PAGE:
Because a trademark has to be able to identify particular goods or services the most important requirement for a trademark is that it is distinctive. That is the only way that the trademark of one company can be distinguished from that of another company.
One of the most important reasons that trademarks need to be distinctive is that it will prevent potential customers from being tricked into purchasing a product from another company that they think was made by your company.
How Can You Make a Trademark Distinctive?
Trademarks can be made to be distinctive by having a unique or fantasy name, such as AACCCAA. Another way a trademark can become distinctive is if the trademark holder builds up recognition of the mark.
For example the word “Apple” is a very common word in the English language. However a computer and communications company was extremely successful promoting that name.
The Distinctiveness of a Trademark Can Vary Over Time
A trademark can become more or less distinctive as the years go by. If a trademark holder aggressively uses a trademark it can become more famous and subsequently may be identified more easily by the buying public.
However, if trademark holders becomes lax in their marketing and public relations efforts then the trademark may become a generic name that people use for every product in that category. You could probably think of a particular brand of tissues that this may have happened to.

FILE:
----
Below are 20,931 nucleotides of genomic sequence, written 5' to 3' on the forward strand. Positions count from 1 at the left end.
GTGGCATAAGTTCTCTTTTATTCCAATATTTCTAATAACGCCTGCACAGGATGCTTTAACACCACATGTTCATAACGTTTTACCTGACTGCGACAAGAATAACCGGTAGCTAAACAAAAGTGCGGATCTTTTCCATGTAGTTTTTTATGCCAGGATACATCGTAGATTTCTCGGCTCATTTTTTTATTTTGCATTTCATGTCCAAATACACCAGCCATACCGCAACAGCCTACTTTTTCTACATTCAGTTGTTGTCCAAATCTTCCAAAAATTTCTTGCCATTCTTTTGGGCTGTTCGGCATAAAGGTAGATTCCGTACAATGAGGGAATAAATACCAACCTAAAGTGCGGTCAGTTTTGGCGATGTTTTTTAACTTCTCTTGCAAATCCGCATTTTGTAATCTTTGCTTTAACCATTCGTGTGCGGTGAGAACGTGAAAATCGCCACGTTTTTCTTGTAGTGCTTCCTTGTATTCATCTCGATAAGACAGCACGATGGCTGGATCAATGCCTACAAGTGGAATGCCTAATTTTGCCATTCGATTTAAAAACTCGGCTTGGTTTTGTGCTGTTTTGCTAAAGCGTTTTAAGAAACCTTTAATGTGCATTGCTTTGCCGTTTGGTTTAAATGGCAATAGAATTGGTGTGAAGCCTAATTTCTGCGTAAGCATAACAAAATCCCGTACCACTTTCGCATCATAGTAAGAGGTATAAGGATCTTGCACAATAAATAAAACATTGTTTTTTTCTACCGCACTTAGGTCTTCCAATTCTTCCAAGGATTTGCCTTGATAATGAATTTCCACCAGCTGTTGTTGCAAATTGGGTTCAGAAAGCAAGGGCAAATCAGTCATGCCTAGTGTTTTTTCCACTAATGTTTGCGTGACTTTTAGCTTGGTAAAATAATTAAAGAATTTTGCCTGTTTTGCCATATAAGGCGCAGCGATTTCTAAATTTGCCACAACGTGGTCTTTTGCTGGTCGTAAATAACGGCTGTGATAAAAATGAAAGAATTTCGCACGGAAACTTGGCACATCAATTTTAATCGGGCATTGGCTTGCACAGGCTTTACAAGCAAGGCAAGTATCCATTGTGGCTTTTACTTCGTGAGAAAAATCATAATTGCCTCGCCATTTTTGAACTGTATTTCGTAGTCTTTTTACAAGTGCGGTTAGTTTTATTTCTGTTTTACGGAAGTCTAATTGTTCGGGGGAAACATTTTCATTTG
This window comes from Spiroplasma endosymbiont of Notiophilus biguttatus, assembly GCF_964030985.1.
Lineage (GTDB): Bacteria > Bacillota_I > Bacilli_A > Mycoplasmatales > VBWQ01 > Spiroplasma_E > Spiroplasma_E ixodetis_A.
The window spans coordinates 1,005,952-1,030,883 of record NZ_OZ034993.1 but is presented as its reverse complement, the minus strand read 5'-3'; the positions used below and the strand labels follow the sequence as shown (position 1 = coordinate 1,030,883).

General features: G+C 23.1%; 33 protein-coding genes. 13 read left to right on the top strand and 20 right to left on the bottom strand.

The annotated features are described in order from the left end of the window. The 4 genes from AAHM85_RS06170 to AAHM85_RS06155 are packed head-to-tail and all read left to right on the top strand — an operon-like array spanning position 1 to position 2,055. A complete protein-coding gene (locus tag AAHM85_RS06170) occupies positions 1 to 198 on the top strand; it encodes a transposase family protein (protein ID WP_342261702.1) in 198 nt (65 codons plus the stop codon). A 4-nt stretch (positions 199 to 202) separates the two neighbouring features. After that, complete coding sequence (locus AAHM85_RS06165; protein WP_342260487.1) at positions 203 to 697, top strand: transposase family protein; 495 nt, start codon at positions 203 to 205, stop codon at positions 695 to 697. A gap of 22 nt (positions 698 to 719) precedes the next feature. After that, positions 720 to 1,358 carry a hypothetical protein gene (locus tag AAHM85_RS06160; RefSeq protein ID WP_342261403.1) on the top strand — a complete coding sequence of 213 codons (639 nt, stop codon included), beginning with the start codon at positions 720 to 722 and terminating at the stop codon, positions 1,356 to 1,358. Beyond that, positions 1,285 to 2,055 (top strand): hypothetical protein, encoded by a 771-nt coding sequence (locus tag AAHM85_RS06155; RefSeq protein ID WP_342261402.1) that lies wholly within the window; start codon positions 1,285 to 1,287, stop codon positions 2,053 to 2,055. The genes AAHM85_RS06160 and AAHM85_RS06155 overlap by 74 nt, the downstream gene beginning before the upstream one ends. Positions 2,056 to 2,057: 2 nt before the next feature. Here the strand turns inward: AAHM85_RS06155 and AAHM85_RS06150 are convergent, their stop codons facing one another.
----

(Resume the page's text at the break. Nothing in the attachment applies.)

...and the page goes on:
Once a trademark is looked at as being a generic name by the public it can destroy all of the trademark rights that the holder of the trademark had earned. Therefore, it shouldn’t be surprising to learn that the majority of trademark holders spend considerable time and money trying to stop people from using their trademarked name as a generic name.
Distinctiveness is Applicable to a Trademark as a Whole
The distinctiveness of a trademark is determined by its whole rather than its individual components. In other words, the words “heavenly” and “dreams” by themselves can be quite descriptive if they are used to describe a mattress. Alone they cannot be trademarked. But used together as “Heavenly Dreams” they may be able to be trademarked because they form an atypical juxtaposition which creates a certain amount of distinctiveness.